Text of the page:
Working Papers

China’s college expansion program, which was implemented in 1999 significantly increased the share of college-educated workers in the urban labor force. We find that returns to education were not responsive to changes in local skill supply be- tween then and 2009.

Is a school’s impact on high-stakes test scores a good measure of its overall impact on students? Do parents value school impacts on high-stakes tests, longer-run outcomes, or both?

The effect of coworkers on the learning and the productivity of an individual is measured combining theory and data.

Wealth inequality has received considerable attention, with mounting evidence of steady and economically meaningful changes in the concentration of wealth ownership.

This paper draws on household survey data from countries of all income levels to measure how average unemployment rates vary with income per capita. We document that unemployment is increasing with GDP per capita.

This paper examines academic peer effects in college. Unique new data from the Berea Panel Study allow us to focus on a mechanism wherein a student’s peers affect her achievement by changing her study effort.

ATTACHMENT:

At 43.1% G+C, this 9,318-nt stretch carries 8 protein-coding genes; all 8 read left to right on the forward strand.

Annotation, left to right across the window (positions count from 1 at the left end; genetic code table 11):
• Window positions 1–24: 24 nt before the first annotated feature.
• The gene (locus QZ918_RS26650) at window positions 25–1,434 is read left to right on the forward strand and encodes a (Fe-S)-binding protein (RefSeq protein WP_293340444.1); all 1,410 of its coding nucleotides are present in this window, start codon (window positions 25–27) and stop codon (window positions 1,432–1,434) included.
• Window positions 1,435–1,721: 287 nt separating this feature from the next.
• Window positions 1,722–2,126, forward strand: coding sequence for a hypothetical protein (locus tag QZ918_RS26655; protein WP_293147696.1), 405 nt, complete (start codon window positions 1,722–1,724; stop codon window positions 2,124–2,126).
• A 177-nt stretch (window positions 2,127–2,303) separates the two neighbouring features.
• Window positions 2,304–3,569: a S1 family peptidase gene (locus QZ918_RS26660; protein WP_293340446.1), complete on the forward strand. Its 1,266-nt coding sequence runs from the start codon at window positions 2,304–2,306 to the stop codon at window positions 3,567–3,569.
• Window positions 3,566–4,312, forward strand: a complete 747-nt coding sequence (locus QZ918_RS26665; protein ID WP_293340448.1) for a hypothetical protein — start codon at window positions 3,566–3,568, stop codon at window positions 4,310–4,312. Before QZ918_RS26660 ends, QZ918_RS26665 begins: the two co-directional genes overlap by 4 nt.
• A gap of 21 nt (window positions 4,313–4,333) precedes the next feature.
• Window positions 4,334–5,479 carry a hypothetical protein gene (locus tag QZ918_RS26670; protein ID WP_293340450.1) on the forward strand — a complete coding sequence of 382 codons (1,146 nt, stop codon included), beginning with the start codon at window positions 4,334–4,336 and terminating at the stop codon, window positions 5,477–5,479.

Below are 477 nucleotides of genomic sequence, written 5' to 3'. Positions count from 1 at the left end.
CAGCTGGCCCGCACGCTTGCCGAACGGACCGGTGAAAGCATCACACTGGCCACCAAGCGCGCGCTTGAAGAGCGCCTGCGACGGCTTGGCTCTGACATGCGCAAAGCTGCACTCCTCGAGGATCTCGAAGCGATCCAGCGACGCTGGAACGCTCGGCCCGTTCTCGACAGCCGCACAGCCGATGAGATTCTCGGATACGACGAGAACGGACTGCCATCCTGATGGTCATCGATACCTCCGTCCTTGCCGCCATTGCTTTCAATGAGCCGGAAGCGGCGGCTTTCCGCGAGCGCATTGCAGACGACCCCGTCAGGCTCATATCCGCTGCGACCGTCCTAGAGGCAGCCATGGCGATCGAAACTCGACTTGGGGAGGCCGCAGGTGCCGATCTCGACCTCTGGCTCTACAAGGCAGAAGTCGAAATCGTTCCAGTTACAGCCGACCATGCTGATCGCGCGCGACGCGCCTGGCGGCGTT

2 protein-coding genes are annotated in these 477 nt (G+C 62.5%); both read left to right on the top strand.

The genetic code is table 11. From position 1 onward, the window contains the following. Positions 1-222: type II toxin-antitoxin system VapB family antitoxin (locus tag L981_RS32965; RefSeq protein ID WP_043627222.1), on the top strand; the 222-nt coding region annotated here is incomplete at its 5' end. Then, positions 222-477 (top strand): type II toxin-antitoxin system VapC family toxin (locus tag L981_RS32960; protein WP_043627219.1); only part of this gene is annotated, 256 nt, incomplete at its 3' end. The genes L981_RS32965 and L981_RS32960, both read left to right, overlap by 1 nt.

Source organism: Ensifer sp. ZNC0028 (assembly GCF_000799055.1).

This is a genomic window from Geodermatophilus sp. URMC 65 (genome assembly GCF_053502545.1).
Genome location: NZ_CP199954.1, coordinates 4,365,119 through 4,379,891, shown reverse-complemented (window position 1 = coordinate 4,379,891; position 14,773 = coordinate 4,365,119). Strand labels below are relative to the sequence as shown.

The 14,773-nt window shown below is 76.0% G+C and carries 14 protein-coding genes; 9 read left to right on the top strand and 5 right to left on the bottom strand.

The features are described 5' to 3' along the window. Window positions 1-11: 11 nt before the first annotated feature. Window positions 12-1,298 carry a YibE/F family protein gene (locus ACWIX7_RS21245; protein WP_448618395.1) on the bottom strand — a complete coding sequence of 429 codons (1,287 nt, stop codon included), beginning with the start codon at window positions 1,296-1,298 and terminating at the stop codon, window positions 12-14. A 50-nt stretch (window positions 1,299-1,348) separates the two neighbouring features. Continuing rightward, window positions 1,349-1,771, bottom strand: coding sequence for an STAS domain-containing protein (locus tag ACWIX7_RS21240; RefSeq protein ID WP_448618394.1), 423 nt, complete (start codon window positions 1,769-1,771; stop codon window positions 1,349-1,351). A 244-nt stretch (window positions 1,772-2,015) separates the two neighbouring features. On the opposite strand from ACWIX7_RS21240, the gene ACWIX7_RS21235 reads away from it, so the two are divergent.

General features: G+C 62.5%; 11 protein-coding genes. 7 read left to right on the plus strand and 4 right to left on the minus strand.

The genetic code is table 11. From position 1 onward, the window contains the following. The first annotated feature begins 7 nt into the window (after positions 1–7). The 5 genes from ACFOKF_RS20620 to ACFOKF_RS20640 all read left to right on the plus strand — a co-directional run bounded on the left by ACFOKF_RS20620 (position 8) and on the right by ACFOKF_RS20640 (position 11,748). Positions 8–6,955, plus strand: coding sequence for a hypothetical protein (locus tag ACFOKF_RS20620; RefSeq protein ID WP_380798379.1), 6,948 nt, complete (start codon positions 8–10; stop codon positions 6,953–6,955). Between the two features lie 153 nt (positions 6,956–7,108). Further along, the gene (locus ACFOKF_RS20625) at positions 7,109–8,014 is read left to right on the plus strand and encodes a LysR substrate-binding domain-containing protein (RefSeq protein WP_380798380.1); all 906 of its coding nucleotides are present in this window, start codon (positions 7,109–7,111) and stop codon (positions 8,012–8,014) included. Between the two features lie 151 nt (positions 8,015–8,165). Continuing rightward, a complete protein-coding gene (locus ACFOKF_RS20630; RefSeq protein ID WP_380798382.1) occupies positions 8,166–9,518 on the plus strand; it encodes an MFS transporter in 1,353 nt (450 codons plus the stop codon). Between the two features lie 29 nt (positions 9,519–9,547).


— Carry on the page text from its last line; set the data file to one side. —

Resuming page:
Individuals' medical spending has both necessary and discretionary components which are not, however, separately observable.

In this paper we examine whether – conditional on other family inputs – bilingual children achieve different outcomes in language and emotional development. Our data come from the UK Millennium Cohort Study (MCS) which allows us to analyze children’s language and emotional development in depth.

We document the time-series of employment rates and hours worked per employed by married couples in the US and seven European countries (Belgium, France, Germany, Italy, the Netherlands, Portugal, and the UK) from the early 1980s through 2016.

We investigate the role of information frictions in the US labor market using a new nationally representative panel dataset on individuals’ labor market expectations and real- izations. We find that expectations about future job offers are, on average, highly predictive of actual outcomes.